By Stephanie McLeod-Estevez, LCPC

Medical trauma happens when you experience significant stress while undergoing medical care. It can occur when you’ve been diagnosed with a life-threatening illness, like cancer. It may result from serious medical events, like heart attacks, or from invasive procedures, like surgeries and scans. Medical trauma can also come from how you felt about your interactions with the medical staff.

At the core of medical trauma is the experience of losing control, facing your mortality, and being deprived of feeling safe and secure. Even when you feel satisfied with the medical care you received, working through the traumatic stress you experienced is critical for your health and wellness.

Most patients do not receive adequate information about the psychological impact of medical trauma. This means that it’s often up to the patient to recognize when they are struggling. Here’s some common challenges that you need to address to heal emotionally.

Overcoming communication challenges. The brain plays a role, which is described below. However, by not having the information you need, it’s difficult to name what’s happening to you. This is why I advocate for therapists and social workers to be a part of the treatment team, because they can help you understand what’s happening.

Your brain separates conflicting thoughts and feelings. This compartmentalization lets you focus on survival and the immediate crisis. However, it complicates healing because of thoughts, feelings and memories not being stored together.

The information your brain flags as dangerous may not be directly related to what happened. The amygdala is the part of your brain that keeps you safe. It triggers your fight, flight, or freeze mode. To be prepared for future threats, the amygdala stores sensory information it gathered during the crisis. Each time you’re exposed to that sight, sound, smell, etc., you can have a strong reaction. To heal, your brain must discern what’s genuinely important, which is why processing your experience is so important.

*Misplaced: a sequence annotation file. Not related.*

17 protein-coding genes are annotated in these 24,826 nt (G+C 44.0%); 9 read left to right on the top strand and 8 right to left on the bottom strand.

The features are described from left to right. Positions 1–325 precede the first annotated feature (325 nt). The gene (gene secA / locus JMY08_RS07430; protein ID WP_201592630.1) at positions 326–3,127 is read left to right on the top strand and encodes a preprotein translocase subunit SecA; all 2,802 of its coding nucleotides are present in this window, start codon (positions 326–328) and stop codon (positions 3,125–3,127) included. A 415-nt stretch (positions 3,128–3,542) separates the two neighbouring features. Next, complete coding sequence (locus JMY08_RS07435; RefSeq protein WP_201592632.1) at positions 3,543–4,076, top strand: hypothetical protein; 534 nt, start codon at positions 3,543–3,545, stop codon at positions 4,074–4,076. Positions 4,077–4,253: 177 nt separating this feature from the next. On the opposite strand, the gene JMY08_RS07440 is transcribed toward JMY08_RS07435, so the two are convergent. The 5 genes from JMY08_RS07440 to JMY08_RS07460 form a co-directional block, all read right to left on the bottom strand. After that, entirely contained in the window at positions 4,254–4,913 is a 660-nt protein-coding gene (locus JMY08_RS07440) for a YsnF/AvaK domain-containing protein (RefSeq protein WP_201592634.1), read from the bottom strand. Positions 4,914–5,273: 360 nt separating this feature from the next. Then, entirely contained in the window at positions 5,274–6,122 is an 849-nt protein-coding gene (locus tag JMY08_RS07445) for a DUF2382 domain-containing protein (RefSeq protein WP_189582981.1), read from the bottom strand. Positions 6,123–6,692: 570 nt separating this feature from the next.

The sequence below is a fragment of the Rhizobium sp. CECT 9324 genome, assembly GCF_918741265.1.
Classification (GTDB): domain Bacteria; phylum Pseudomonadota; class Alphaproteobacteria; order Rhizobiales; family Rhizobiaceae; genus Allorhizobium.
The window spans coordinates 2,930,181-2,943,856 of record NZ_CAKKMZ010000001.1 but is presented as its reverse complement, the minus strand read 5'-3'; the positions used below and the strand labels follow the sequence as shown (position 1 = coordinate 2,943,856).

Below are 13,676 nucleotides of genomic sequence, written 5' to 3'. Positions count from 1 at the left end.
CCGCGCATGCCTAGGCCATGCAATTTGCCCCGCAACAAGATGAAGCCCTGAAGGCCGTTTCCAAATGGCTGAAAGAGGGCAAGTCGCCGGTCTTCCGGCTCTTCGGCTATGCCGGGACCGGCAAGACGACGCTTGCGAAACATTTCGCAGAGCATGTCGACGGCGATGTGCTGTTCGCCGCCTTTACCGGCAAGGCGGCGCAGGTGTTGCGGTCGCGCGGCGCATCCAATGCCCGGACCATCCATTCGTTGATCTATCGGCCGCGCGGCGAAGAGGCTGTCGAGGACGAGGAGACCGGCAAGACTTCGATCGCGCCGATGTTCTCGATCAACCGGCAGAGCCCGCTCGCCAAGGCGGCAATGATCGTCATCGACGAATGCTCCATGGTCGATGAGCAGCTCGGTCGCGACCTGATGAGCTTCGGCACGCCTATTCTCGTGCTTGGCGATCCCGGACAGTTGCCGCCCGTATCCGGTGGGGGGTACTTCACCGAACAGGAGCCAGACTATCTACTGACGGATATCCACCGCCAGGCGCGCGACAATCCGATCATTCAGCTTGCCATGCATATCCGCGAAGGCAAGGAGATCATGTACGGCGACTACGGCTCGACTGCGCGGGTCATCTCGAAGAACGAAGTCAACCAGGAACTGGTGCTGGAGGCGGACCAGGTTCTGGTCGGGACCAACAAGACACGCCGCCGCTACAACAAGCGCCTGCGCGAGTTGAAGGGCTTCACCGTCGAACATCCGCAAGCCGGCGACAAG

To recover from traumatic experiences, your body, mind, and spirit need to release what’s been compartmentalized. Pacing is important so that you don’t go into fight, flight, or freeze mode. This means you need to be aware of how your nervous system is doing, so that you can realize when it needs a break. In the therapy world, we call this titration. 

Here’s 3 reasons why Art Therapy helps you titrate and heal from medical trauma. 

Art Therapy is a form of non-verbal communication. It expresses thoughts, feelings, beliefs, or memories through color, shape, and form. By showing what’s happening inside, you decrease the pressure of trying to explain. Art can unlock the brain so that you can find the words you need. The result is that you feel more at ease, because you have greater clarity and capacity for communicating. 

Art Therapy is a mindfulness practice. It allows you to observe what’s happening inside as you sift through memories, thoughts, and feelings. The physical act of drawing or painting slows down your cognitive processing, decreasing the intensity of your emotional reactions. Giving yourself the opportunity to experience aspects of a traumatic experience in small doses allows you to titrate. This calms your nervous system and supports your ability to heal. 

Art Therapy helps you to find resolution and solutions. To learn and grow from traumatic experiences, you need to tell the story of what’s happened. Every significant life event influences how you see yourself, your relationships, the decisions you make, and how you prioritize what matters most. When you consciously work through what’s happened, you find the insight and understanding you need to move from surviving to thriving.

Cultivating mindfulness and storytelling practices are vital for healing from medical trauma. Each time you sit down to unpack your experience, you take a step towards reclaiming yourself and your life. This brings inner peace, fulfillment, and appreciation for how incredible you are.

Let’s Talk Art Therapy… Tips, Tools, Strategies & Resources

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